Objective: To investigate associations of underweight and overweight with physical activity among high school students in the United States.
Methods: A nationally representative sample of 15 349 US high school students participated in the 1999 Youth Risk Behavior Survey; 13 295 were included in these analyses. Five measures of physical activity were examined as dichotomous variables: (1) vigorous-intensity physical activity (>/=3 vs <3 sessions lasting at least 20 minutes each per week); (2) moderate-intensity physical activity (>/=5 vs <5 sessions lasting at least 30 minutes each per week); (3) strength training (>/=3 vs <3 sessions per week); (4) enrollment in physical education (yes or no); and (5) sports participation (yes or no). Using body mass indexes, students were categorized by percentiles as underweight (</=5th percentile), at risk for underweight (>5th to </=15th percentiles), normal weight (>15th to <85th percentiles), at risk for overweight (>/=85th to <95th percentiles), or overweight (>/=95th percentile). Potential associations between physical activity and body mass index were examined using logistic regression.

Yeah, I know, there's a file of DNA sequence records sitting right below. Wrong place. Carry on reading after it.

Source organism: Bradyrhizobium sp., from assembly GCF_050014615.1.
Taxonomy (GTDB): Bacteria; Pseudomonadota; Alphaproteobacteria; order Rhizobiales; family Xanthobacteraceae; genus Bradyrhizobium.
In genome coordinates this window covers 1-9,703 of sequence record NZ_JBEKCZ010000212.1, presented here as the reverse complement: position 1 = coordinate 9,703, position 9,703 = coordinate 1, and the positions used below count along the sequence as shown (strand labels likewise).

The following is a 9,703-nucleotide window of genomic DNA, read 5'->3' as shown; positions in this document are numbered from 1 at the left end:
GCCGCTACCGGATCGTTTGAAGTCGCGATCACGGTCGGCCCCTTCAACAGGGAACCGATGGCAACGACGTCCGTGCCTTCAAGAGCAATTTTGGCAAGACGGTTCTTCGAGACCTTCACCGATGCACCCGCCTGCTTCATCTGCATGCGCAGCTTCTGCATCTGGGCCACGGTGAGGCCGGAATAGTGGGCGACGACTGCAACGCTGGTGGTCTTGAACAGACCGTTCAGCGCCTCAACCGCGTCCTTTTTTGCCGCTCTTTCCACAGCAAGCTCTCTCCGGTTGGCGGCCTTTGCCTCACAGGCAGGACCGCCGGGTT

Results: On several measures, adolescent boys who were underweight or overweight were less likely to be physically active than boys of normal weight (eg, odds ratio [OR], 0.23; 95% confidence interval [CI], 0.12-0.45; and OR, 0.75; 95% CI, 0.61-0.93; for boys who were underweight and overweight, respectively, for strength training). Adolescent girls who were overweight or at risk for overweight were less likely (OR, 0.62; 95% CI, 0.50-0.78; and OR, 0.63; 95% CI, 0.46-0.85; respectively) to be involved with sports than girls of normal weight; and girls who were underweight were less likely (OR, 0.44; 95% CI, 0.22-0.91) to be enrolled in physical education.
Conclusions: Weight status among high school students is correlated with selected physical activity behavior, especially among adolescent boys. Interventions to increase physical activity for high school students should target adolescents of all shapes and sizes, and may best be achieved by school policies requiring physical education or after-school sports.